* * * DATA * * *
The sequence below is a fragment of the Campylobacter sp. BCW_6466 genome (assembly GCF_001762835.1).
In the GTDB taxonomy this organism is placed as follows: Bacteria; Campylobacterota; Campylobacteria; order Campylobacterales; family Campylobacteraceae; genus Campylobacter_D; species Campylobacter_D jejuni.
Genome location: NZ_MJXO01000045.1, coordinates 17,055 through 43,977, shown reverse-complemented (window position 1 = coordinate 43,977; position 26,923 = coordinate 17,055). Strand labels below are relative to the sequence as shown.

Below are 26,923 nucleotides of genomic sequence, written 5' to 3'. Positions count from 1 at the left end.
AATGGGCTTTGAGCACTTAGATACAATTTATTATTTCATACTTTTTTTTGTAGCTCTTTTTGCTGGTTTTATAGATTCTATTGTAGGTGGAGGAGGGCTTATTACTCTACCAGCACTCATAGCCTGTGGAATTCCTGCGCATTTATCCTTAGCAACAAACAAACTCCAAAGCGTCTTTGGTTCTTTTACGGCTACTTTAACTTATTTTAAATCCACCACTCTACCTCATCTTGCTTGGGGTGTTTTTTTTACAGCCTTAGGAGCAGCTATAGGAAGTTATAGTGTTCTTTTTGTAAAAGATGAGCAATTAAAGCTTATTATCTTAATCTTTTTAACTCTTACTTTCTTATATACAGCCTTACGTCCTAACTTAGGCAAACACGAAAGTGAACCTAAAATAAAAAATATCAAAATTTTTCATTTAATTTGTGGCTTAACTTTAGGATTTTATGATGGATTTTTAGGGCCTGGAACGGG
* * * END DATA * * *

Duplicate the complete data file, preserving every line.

The sequence below is a fragment of the Campylobacter sp. BCW_6466 genome (assembly GCF_001762835.1).
In the GTDB taxonomy this organism is placed as follows: Bacteria; Campylobacterota; Campylobacteria; order Campylobacterales; family Campylobacteraceae; genus Campylobacter_D; species Campylobacter_D jejuni.
Genome location: NZ_MJXO01000045.1, coordinates 17,055 through 43,977, shown reverse-complemented (window position 1 = coordinate 43,977; position 26,923 = coordinate 17,055). Strand labels below are relative to the sequence as shown.

Below are 26,923 nucleotides of genomic sequence, written 5' to 3'. Positions count from 1 at the left end.
AATGGGCTTTGAGCACTTAGATACAATTTATTATTTCATACTTTTTTTTGTAGCTCTTTTTGCTGGTTTTATAGATTCTATTGTAGGTGGAGGAGGGCTTATTACTCTACCAGCACTCATAGCCTGTGGAATTCCTGCGCATTTATCCTTAGCAACAAACAAACTCCAAAGCGTCTTTGGTTCTTTTACGGCTACTTTAACTTATTTTAAATCCACCACTCTACCTCATCTTGCTTGGGGTGTTTTTTTTACAGCCTTAGGAGCAGCTATAGGAAGTTATAGTGTTCTTTTTGTAAAAGATGAGCAATTAAAGCTTATTATCTTAATCTTTTTAACTCTTACTTTCTTATATACAGCCTTACGTCCTAACTTAGGCAAACACGAAAGTGAACCTAAAATAAAAAATATCAAAATTTTTCATTTAATTTGTGGCTTAACTTTAGGATTTTATGATGGATTTTTAGGGCCTGGAACGGG